To these three technical aspects, our complaint was upheld. But, the Commissioner adds:

I am, however, satisfied that Mrs Dorries has take effective action to rectify the situation, for which she has apologised…. She has expressed her regret for the confusion caused.

In other words then, the complaint to all intents and purposes was upheld, and not only that, Dorries had apologised for the confusion caused. Presumably because Dorries provided evidence that showed that the blog had not been funded out of the incidental expenses provision after all, as the site claimed, Lyon decided to accept her apology and take the matter no further.

All of this though is rather different to the complete bill of health which Dorries gave her own readers the impression she had been given. She failed to inform them she had apologised or that she been upbraided on 3 separate counts, even if the complaint was not subsequently upheld. Iain Dale, the inventor of blogging, therefore took this up on his own site:

I have waited a few days to see if he might do us the honour of posting about it on Liberal Conspiracy, and maybe apologising to Nadine for the smear. But not a bit of it. He's remained silent on the matter.

There is no apologising to be done because the complaint itself was, as Lyon in his letter to Sunny makes clear, fully justified on almost all counts. Iain though seems to have been mislead by Dorries herself by yet again not revealing the full facts of the matter, and trying to make out that she has been the innocent party through blatant omission of them. Dorries ends her post with the following:

I think this has been a most revealing episode as to his type of politics - it's certainly not mine.

Dorries is of course quite right. Sunny and Liberal Conspiracy made a completely legitimate complaint about a member of parliament apparently abusing their allowance, one which the parliamentary standards commissioner agreed was wholly justified in bringing, and which was upheld on 3 counts, with Dorries herself apologising. Ms Dorries on the other hand has yet again lied to the very people that she is meant to be serving -- her constituents -- through omitting those facts and only revealing the parts of the letter which apparently exonerated her. It shows her up to be fundamentally dishonest, which has been the most overwhelming feature of her politics up till now. I think it's well worth repeating again the final paragraph of a previous post of mine:

Out of all the MPs that this blog has covered over the last few years, it's safe to say that none (with the exception of dear Tony) has been as underhand, as genuinely unpleasant, manipulative, vindictive and dishonest as both Dorries has been and apparently is. She is both a disgrace to politics as a whole and a liability to the Conservative party.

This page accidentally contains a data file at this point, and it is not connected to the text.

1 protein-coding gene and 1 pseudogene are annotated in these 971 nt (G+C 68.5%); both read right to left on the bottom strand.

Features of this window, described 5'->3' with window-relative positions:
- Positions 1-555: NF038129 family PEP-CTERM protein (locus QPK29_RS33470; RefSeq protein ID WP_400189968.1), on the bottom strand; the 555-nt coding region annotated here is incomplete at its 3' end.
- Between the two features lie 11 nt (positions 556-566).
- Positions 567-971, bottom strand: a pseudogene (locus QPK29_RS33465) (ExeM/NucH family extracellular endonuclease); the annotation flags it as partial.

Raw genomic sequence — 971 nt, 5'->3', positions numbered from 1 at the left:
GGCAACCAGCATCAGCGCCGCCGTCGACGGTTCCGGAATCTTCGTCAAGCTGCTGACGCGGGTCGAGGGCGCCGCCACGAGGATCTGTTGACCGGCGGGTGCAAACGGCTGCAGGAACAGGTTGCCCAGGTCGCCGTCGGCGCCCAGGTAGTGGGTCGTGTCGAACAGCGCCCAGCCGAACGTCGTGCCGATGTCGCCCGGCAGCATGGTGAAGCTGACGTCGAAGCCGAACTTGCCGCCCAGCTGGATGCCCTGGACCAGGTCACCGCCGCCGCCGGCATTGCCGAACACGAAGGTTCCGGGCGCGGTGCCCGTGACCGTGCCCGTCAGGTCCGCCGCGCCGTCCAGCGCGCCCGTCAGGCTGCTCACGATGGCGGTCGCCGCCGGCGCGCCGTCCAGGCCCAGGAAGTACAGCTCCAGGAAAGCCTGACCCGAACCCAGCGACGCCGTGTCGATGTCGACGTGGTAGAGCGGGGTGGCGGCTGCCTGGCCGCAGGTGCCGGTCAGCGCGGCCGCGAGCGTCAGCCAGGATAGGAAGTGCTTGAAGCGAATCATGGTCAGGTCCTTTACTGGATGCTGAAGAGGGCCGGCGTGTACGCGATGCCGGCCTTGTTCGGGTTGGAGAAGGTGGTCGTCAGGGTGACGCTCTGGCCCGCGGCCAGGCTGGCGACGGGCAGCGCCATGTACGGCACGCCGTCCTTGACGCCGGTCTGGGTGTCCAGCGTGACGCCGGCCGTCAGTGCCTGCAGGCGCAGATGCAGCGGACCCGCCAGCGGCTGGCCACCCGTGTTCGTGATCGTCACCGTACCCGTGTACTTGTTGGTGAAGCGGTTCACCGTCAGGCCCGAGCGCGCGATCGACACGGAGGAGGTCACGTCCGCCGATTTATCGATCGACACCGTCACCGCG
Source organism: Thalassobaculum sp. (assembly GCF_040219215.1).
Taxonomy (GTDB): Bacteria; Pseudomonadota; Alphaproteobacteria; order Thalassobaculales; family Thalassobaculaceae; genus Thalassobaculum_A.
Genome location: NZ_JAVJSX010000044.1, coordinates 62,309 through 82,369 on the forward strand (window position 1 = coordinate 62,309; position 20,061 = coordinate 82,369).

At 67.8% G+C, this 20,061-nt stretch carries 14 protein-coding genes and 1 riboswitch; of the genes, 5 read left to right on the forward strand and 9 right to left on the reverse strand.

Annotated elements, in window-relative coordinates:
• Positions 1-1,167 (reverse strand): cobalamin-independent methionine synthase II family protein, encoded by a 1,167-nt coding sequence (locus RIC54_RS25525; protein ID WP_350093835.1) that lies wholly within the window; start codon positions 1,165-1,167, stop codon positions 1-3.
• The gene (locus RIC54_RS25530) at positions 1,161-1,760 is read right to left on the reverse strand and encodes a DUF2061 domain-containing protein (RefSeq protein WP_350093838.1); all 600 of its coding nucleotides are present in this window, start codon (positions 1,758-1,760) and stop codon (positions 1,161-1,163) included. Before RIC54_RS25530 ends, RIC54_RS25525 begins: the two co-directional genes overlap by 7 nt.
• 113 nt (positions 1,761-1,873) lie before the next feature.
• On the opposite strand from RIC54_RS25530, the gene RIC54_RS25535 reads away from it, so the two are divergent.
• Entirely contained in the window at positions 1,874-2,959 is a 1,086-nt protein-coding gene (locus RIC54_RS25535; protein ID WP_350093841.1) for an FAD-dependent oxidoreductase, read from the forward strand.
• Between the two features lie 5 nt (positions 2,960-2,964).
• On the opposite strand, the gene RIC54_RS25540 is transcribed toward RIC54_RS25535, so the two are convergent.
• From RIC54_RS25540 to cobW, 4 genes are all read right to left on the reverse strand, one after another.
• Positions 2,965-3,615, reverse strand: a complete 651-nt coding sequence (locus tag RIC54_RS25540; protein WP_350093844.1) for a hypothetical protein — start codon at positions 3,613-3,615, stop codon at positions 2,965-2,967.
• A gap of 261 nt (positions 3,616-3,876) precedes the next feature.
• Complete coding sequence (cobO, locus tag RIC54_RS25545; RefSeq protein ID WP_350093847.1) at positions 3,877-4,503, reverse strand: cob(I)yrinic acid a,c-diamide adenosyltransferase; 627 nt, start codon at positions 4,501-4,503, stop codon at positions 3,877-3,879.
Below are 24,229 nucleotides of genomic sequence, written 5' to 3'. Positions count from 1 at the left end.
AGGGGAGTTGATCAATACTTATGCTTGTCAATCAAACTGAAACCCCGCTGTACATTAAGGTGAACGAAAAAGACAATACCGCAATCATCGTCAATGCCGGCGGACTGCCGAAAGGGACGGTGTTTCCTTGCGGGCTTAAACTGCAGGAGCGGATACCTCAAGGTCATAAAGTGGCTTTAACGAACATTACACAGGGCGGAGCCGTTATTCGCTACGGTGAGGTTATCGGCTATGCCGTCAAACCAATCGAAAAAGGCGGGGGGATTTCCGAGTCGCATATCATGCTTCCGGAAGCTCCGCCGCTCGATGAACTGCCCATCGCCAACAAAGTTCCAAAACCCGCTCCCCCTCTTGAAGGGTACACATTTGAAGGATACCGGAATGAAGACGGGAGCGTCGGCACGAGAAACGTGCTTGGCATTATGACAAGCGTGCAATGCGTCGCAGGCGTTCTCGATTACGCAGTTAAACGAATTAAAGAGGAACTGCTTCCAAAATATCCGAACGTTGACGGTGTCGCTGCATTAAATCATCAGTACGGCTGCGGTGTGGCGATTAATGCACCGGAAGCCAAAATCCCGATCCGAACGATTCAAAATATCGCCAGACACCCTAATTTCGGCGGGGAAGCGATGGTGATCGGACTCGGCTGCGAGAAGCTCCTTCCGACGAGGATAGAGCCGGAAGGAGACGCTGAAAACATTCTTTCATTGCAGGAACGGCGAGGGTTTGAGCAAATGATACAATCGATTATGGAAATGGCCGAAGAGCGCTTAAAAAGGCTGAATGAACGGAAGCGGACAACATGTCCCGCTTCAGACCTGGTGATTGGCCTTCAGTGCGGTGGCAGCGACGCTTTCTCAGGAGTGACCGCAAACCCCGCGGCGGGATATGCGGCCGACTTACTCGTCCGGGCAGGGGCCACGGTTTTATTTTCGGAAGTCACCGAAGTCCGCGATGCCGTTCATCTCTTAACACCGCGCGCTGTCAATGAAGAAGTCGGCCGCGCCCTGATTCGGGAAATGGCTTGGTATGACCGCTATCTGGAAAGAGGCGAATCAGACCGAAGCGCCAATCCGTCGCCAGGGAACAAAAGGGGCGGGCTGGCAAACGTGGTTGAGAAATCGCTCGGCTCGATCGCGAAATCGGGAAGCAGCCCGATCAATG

How many more examples of exactly the above does the Conservative party need before it takes action against Dorries for her behaviour? Perhaps that's one that Iain Dale could answer for us.

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Wednesday, September 03, 2008 

More shameless self-aggrandisement.

18th on the left-wing list; 60th on the full list, up from 195th last year. Major congrats also to Anton Vowl and 5cc, both of whom broke into the top 155, and Question That, who just broke into the top 200.

Again, huge thanks to everyone who voted for me. It really does almost make it all worthwhile.

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Tuesday, September 02, 2008 

Shameless self-aggrandisement.

It would be remiss not to mention that creator of blogging Iain Dale's yearly rankings of left-wing blogs have just been released, and your humble narrator is doubly humbled and really rather staggered to have jumped from 72nd last year to 18th this. A huge thank you to everyone who voted for me, especially considering this is the first I've so much as mentioned the voting here.

For the most part I don't think anyone will have any problem with the results, but doubtless the boycotts which some bloggers, including Justin and Bob Piper advocated hurt them in the rankings when both should have most certainly ranked higher than I did. I really didn't see the point of such boycotts; just look at it as a bit of fun which really doesn't mean a great deal, or at least put aside the differences some have with Iain Dale over it, as it's quite apparent that he's not cooking the figures. It doesn't do any harm, and it most certainly does promote UK political blogging, if not perhaps over the long term.

Anyway, thanks again, and hopefully next year I'll drop to a more anonymous position once more.

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Tuesday, March 04, 2008 

Pranked over Cameron's likeness to Obama, while Cameron himself sings from the same old hymn sheet.